• Tumble dryers for drying clothes should have an external exhaust pipe
    • Open windows on fine days and on a regular basis to encourage air flow
    • If you have one, use a portable dehumidifier for bedrooms and living areas (remember when using a dehumidifier, to close all windows and doors – raise the ambient temperature in the space to be dried)

    Advantages of reducing condensation levels:

    • No complaints of damp accommodation
    • Low moisture levels of internal timber (no wet or dry rot)
    • No musty smells or discolouration by mildew and mould
    • Longer life for furniture, furnishings and fabrics

    For Helmores full guide to damp, download our Tenant Pack.

    Damp

    Condensation occurs in cold weather, even when the weather is dry. It doesn’t always leave a ‘tidemark’ round its edges on walls. If there is a ‘tidemark’, this dampness might have another cause, such as water leaking into your home from a plumbing fault, loose roof tiles or rising damp.

    Problems caused by excessive condensation

    • Mould growth
    • On walls and furniture
    • Mildew on clothes and other fabrics
    • The rotting of wooden window frames.
    • Also, damp humid conditions provide an environment in which house dust mites can easily multiply.

    First steps against condensation

    You will need to take proper steps to deal with condensation, but meanwhile there are some simple things you should do straight away.

    • Dry your windows and windowsills every morning, as well as surfaces in the kitchen or bathroom that have become wet.
    • Wring out the cloth rather than drying on the radiator.

    First steps against mould growth

    • First treat the mould already in your home, then deal with the basic problems of condensation to stop mould reappearing.
    • To kill and remove mould, wipe down or spray walls and window frames with a fungicidal wash that carries a Health and Safety Executive (HSE) ‘approval number’, and ensure that you follow the instructions for its safe use.
    • Dry-clean mildewed clothes, and shampoo carpets.
    • Do not try to remove mould by using a brush or vacuum cleaner.

    For Helmores full guide to damp, download our Tenant Pack.

    Oil boiler heating information

    There are many reasons to not let your oil tank get too low besides running out on the coldest night of the year!

    • The cost of a service call due to the oil running too low or out would not be covered by the landlord, but would be the responsibility of the tenant.
    • Your boiler is likely to stop running if you let the oil level get down to about 4 inches.
    • If the tank is older, there is a good chance that impurities or sediment have settled out in the bottom. If water has leaked into the tank, it will lie on top of the oil and make the dipstick indicate a deeper fuel level than is actually there.
    • When you get down to the lower levels, there is a greater chance of sucking water and impurities into the feed line. This can clog the nozzle and prevent the burner from operating properly, making a service call very likely. This can be avoided by keeping the minimum fuel level above that 4 inch point.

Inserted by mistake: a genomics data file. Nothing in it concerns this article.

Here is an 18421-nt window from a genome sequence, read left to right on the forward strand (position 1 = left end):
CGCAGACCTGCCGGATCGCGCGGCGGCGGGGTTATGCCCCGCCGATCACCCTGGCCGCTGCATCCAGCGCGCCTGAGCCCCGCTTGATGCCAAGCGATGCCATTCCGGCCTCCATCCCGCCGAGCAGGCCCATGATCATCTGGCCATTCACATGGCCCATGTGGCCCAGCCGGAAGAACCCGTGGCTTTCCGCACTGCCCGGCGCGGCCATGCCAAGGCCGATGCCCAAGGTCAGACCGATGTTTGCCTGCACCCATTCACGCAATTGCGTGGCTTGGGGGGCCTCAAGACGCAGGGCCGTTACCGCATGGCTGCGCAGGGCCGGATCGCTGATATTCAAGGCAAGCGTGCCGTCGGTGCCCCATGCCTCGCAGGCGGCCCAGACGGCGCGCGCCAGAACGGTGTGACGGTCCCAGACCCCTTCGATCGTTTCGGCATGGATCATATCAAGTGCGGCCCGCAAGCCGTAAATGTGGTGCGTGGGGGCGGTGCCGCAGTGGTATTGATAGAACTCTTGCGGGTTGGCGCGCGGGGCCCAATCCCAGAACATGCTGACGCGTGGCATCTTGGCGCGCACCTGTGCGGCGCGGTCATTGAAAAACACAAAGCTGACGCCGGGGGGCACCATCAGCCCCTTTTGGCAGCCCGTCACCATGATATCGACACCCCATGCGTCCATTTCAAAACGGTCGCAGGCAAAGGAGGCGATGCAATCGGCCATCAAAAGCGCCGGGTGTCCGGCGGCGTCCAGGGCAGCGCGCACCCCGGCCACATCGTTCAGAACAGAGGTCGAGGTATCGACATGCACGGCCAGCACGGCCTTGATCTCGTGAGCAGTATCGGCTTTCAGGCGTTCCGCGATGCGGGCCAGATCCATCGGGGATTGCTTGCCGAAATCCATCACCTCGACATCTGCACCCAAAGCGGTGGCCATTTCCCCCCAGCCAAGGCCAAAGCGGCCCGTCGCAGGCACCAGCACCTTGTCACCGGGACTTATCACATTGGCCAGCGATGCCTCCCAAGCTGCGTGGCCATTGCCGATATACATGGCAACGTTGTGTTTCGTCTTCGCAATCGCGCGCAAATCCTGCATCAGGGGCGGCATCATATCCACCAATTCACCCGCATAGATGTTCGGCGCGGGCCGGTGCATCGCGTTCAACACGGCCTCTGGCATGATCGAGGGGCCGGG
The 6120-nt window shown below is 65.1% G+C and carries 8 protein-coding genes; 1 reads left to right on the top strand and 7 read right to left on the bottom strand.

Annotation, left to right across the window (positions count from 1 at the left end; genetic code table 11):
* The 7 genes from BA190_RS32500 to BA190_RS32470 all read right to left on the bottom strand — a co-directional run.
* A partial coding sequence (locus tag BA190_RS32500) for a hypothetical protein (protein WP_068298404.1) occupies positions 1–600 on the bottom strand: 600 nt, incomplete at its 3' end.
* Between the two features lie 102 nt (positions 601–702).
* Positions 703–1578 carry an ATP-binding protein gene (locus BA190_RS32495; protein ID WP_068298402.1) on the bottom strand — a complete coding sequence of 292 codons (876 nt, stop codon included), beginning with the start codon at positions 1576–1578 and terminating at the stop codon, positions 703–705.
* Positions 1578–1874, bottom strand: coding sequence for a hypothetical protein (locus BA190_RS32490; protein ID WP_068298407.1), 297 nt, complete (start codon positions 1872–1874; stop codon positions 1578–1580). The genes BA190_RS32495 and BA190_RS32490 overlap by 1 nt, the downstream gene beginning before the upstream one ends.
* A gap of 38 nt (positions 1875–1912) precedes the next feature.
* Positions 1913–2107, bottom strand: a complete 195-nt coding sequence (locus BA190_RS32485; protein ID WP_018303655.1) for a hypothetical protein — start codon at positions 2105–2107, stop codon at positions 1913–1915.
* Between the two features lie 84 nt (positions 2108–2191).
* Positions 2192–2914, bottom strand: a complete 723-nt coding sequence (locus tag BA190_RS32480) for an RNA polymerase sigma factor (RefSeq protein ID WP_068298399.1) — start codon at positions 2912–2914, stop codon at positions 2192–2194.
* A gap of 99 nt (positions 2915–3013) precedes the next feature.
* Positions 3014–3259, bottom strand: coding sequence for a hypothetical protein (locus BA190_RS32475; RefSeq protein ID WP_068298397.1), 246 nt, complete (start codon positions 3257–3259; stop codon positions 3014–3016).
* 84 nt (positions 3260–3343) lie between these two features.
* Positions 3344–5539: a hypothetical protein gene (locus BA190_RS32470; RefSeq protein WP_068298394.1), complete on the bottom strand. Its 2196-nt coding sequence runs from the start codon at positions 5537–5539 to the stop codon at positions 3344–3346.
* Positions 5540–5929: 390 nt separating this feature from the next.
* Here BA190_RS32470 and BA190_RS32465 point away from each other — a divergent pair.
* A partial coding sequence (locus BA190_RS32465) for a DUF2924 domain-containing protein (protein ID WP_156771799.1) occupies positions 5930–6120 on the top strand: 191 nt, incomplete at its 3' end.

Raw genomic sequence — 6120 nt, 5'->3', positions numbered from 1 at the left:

Word of warning: Oil level gauges on the side of the tanks are not always a reliable method of checking the oil level as due to getting wet or cold inside the unit, they can give a false reading.

    Why not consider getting a service oil contract, where your provider will make regular visits to top up the oil in the tank.

    For a full guide to septic tank maintenance, please see Helmores’ Tenant Pack.

    Septic Tank information

    Your septic system needs caring for and you should be careful to avoid flushing certain chemicals and items into your septic system. By doing so, you can save your system from unnecessary pump outs.

    While many of these items may seem like common sense, there are some items and chemicals that you shouldn’t flush into your septic system that may surprise you. Here we’ll supply a small list of items and chemicals you should NOT flush into your septic system.

    Food scraps and other kitchen items

    Whatever goes down your drain also goes into your septic tank system – grease and other cooking oils will settle into your septic tank, causing layers to build up that will eventually need to be pumped out. Grease also clogs the septic tank soak away and effectively ‘waterproofs’ it, making it impossible for soil to absorb liquids. If that happens a new soak away would be needed.

    Household cleaners

    Typical cleaners that contain bleach, drain/ toilet cleaner chemicals and disinfectants are okay to flush in moderation, but can harm your septic system if used too much, as can overuse of antibacterial hand washers and cleaners.

    Other hazardous cleaners and chemicals

    Do not flush chemical products such as paint thinners, auto oil, anti-freeze, petrol/diesel and pesticides into your septic tank system include. These chemicals can harm the natural bacteria in the septic tank system that helps it perform properly.

    These few precautions can keep your septic system in excellent working order.

    If you are concerned about any element of your septic system, please contact Helmores – we are here to help.